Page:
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Vic Feazell Interviewed by KWTX-TV News About Infamous Lake Waco Murders 40 Years Later

Attorney Vic Feazell was recently interviewed by KWTX-TV News 10 for a special segment on the infamous 1982 Lake Waco murders.

As reported by KWTX, July 13th marked 40 years since the bodies of three teenagers were discovered at Speegleville Park off Highway 6. The gruesome murders sent shock waves across Waco and served as inspiration for Carlton Stowers’ bestseller “Carless Whispers” and a subsequent made-for-TV movie.

Vic Feazell, who served as the McLennan County District Attorney at the time of the murders, was interviewed by KWTX about his experience with the case. As Mr. Feazell recounts:

“Back in the early 80s when this happened, it had a major impact on the community. I have heard so many people who have read the book, ‘Careless Whispers,’ or heard me talk about it on my podcast, and they say, ‘I remember that my mom wouldn’t let us go out. Our parents wouldn’t let us go to the lake anymore. They wouldn’t let us drive around town. They kept us locked up.’ Until we made an arrest in that case, nobody knew who did it and they were afraid their child might be next.”

The segment discusses Waco law enforcement’s investigations, including the work of former Waco police sergeant Truman Simons, who is credited with solving the case after he left the department to work as a jailer and focus on his primary suspect, David Wayne Spence. Simons later charged convenience store owner Muneer Deeb with soliciting Spence to kill a teenager who worked at his store and on whom he had taken out a life insurance policy and named himself the beneficiary. According to Simons, Spence and his co-defendants, brothers Gilbert and Anthony Melendez, killed Jill Montgomery after mistaking her for their target, and subsequently killed the two other teens she was with, Raylene Rice and Kenneth Franks, to cover their tracks.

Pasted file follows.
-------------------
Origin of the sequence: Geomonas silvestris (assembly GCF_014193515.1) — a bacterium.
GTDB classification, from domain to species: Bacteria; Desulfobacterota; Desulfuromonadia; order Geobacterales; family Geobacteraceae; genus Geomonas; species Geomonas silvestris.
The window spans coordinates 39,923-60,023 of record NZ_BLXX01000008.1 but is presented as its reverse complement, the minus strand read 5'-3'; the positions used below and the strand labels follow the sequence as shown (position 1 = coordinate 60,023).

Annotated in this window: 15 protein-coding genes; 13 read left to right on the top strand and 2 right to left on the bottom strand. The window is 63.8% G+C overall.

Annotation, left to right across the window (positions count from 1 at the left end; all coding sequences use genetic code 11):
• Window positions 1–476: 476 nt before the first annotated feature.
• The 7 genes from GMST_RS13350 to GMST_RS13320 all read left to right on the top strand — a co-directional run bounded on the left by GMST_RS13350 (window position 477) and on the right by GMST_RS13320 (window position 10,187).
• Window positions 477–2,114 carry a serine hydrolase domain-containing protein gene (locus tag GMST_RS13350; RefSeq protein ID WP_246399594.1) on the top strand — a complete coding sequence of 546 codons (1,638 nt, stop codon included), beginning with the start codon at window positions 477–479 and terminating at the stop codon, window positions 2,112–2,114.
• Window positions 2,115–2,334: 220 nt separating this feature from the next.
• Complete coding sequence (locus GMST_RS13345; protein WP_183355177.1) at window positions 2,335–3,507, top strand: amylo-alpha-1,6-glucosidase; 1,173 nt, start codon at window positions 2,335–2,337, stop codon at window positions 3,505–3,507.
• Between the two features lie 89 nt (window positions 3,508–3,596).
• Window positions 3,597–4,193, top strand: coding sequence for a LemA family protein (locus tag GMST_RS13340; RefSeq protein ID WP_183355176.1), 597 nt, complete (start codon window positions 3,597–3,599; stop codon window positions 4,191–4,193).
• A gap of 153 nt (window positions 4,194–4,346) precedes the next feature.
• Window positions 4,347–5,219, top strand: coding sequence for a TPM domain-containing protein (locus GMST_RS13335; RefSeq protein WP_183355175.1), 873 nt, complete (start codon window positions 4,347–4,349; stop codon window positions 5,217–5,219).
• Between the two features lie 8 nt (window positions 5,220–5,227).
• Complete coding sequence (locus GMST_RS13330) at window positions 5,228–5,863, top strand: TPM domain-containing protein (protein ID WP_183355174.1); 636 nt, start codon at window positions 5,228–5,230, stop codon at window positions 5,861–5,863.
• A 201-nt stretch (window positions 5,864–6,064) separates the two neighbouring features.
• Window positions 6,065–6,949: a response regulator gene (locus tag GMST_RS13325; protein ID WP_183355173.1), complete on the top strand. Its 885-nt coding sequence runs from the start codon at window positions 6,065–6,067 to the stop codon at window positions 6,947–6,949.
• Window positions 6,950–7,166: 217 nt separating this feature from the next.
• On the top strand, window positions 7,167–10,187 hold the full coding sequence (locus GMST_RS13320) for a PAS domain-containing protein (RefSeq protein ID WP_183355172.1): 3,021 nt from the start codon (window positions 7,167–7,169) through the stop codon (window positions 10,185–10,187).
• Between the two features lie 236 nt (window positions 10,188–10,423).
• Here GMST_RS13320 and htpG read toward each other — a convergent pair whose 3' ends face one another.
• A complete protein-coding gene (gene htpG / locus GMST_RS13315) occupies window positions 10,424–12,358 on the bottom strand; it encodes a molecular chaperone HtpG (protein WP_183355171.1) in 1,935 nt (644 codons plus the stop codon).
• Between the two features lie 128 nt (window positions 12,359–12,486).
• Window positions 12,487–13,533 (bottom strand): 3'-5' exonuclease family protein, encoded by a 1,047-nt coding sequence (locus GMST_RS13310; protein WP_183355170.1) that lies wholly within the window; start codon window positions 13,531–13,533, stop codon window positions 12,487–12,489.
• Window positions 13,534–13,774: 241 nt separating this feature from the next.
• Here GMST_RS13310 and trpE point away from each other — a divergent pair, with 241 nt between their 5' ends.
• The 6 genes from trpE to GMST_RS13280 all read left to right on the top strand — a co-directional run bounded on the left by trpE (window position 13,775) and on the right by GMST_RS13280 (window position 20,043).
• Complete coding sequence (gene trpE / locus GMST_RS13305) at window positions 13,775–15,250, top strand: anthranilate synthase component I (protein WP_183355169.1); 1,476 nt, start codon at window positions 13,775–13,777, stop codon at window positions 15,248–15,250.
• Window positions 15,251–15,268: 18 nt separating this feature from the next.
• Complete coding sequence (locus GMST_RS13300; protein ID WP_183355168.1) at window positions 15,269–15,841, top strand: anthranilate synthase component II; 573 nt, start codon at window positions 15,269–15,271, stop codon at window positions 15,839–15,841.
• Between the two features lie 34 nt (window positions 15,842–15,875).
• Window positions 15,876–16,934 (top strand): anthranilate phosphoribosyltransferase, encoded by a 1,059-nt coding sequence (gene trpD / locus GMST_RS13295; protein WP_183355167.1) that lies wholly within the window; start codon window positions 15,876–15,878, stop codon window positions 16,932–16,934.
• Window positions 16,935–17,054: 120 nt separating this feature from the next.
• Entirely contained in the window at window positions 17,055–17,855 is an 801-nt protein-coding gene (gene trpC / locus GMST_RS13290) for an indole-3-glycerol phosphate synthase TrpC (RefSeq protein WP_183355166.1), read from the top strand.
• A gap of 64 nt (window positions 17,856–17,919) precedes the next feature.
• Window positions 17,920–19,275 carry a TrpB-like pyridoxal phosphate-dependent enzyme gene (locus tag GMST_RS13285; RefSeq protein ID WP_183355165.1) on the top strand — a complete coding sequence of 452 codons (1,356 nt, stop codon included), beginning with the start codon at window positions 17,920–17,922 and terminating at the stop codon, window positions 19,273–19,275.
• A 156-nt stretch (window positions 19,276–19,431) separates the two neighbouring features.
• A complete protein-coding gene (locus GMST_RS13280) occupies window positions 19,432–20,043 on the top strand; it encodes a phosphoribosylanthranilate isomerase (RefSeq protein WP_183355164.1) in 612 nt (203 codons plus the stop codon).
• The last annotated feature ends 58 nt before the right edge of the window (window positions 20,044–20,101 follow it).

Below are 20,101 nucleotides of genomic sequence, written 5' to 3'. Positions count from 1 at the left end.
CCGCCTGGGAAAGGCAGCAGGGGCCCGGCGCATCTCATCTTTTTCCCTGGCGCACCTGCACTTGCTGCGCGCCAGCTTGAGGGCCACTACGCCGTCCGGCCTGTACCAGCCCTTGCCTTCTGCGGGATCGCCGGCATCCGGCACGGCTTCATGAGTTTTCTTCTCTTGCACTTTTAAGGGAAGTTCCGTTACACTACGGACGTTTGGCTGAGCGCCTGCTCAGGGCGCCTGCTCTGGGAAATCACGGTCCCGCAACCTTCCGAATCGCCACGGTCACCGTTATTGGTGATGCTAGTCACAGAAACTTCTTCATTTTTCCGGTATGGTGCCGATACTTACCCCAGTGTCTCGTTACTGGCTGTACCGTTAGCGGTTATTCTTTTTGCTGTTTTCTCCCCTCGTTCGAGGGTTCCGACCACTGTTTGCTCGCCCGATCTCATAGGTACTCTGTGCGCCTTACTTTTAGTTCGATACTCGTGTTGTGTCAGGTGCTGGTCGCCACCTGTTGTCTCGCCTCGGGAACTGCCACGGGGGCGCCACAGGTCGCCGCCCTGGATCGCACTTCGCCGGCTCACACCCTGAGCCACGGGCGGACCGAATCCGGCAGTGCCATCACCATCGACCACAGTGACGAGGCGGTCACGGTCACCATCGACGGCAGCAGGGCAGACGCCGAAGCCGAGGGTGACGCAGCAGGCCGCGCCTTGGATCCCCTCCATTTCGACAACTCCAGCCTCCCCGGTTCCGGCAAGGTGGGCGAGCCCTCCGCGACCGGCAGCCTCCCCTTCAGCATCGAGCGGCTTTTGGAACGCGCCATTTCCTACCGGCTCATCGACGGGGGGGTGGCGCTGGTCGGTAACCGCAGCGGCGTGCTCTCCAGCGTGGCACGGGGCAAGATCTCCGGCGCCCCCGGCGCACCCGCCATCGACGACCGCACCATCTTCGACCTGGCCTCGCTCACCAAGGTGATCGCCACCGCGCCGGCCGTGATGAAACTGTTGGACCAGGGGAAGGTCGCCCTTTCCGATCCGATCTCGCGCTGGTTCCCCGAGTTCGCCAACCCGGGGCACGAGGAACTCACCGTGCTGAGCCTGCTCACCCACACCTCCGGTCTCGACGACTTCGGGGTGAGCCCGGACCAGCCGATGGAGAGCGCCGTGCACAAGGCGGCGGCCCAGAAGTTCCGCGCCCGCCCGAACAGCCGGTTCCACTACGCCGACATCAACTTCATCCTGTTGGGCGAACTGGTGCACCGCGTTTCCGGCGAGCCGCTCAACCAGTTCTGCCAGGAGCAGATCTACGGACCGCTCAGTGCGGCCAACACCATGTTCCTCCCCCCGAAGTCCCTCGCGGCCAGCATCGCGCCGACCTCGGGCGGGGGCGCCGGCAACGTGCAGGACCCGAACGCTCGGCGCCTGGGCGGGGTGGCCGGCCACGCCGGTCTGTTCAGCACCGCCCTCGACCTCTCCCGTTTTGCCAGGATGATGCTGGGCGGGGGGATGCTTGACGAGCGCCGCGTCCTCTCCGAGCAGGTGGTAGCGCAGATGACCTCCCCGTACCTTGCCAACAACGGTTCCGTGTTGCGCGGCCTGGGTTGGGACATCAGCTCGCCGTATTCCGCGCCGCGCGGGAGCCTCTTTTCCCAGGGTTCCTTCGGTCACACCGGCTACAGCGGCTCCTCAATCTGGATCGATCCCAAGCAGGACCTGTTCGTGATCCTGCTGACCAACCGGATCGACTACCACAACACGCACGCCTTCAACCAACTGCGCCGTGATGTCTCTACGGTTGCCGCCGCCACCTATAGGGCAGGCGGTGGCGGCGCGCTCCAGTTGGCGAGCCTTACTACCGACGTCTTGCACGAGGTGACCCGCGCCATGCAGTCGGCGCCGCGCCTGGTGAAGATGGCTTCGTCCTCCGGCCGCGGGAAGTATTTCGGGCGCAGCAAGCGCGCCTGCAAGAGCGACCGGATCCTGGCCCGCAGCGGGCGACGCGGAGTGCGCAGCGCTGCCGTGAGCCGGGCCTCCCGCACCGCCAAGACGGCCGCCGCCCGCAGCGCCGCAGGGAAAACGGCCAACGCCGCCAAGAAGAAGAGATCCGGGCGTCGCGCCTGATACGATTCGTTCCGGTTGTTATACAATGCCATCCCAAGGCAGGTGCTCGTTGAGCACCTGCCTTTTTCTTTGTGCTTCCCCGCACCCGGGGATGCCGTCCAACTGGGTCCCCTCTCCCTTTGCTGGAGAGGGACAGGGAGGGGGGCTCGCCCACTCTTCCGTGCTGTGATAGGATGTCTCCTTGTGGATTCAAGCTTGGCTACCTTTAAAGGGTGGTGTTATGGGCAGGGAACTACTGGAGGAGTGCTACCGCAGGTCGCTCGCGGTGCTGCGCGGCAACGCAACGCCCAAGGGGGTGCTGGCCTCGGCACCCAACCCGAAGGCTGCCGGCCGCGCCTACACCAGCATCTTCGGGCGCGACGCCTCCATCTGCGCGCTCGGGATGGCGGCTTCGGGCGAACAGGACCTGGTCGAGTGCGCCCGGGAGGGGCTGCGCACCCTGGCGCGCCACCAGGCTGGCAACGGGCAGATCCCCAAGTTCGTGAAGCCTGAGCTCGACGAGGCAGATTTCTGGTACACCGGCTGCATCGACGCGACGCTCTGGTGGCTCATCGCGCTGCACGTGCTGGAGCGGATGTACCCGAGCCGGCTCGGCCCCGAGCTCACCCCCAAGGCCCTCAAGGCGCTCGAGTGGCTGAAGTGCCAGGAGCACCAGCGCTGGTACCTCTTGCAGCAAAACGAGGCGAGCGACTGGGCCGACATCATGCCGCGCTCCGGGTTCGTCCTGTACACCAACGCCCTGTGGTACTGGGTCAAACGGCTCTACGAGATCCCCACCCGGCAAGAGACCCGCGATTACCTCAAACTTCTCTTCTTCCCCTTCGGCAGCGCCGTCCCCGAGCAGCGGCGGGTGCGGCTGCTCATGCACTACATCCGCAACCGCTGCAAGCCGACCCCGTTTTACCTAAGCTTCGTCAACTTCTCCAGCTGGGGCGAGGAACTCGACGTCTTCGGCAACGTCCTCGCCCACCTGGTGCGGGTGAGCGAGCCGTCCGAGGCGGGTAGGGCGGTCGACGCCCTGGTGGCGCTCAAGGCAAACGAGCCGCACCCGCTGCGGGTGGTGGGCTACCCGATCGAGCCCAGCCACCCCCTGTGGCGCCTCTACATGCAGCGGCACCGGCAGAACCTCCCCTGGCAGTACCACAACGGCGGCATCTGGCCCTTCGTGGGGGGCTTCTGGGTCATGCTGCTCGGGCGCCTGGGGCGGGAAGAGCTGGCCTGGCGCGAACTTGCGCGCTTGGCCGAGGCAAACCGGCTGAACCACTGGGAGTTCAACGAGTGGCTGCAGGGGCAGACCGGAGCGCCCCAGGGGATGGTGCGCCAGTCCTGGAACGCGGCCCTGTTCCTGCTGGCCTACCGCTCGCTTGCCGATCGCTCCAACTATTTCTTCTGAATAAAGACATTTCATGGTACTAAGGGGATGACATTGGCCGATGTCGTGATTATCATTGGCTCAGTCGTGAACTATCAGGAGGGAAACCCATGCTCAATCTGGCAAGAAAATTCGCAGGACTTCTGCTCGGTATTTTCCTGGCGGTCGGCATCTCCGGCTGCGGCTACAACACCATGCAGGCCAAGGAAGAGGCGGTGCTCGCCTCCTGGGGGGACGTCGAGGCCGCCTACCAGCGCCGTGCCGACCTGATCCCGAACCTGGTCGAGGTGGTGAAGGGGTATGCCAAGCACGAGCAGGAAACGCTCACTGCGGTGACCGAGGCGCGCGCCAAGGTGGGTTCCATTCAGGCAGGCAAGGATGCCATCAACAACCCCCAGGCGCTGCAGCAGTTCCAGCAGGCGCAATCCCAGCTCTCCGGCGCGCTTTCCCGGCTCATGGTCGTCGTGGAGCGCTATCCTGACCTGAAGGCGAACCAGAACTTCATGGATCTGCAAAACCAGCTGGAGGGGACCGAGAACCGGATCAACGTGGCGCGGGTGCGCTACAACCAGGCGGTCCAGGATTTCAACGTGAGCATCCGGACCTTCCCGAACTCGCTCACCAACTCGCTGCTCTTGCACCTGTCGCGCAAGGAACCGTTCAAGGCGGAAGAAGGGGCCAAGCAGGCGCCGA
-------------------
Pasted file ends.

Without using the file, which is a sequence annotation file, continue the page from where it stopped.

In his interview, Mr. Feazell recounts the gruesome nature of the murders:

“My most vivid memory of the Lake Waco murders were the crime scene photos. They were the worst I have ever seen. To this day, they were the worst photos I have ever seen. It was a horrific murder. The whole community was just in shock. It happened in the city limits, right out of Koehne Park, three young teenagers brutally, brutally stabbed and raped. It was a real sad case for the victims and the families of the victims.”

The investigations ultimately resulted in convictions, the execution of Spence, and life sentences for the Melendez brothers. The fourth suspect, Deeb, was eventually released after spending several years in prison. But as KWTX reports, the defendant’s years of maintaining their innocence continues to raise questions for some 40 years later. Addressing the skeptics, Mr. Feazell noted:

“Over the years there were a lot of effort to discredit the convictions in the Lake Waco case. I have been fighting this for 40 years now. People say you prosecuted the wrong guys in the case. Well, we got three jury verdicts convicting them. Every court the case could possibly go to upheld the convictions. People naysaying the convictions found other suspects and submitted DNA. As a matter of fact, there were even articles written saying how this DNA was going to clear these defendants. Well, it didn’t, but what was significant to me was that they never submitted DNA from their own clients. Well, why do you think that was?”

View the KWTX story featuring Attorney Vic Feazell’s full interview here.

Vic Feazell is Founder of the Law Offices of Vic Feazell, P.C. Though his practice today is focused on representing personal injury victims, he’s been featured widely in the media discussing his work as a former prosecutor on programs such as 20/20, A&E Biography, 60 Minutes, Vanity Fair, an episode of “Crime Watch Daily,” and a five-part Netflix docuseries, The Confession Killer. In 2019, Mr. Feazell debuted his podcast, The Vic Feazell Show, on which he detailed his involvement in exposing the infamous hoax involving alleged mass-murderer Henry Lee Lucas, who confessed to over 600 murder and missing persons cases in the 1980s. The podcast also explores the retaliation Feazell faced from Texas law enforcement and its media smear campaign against him, which resulted in his record-breaking $58 million libel verdict.

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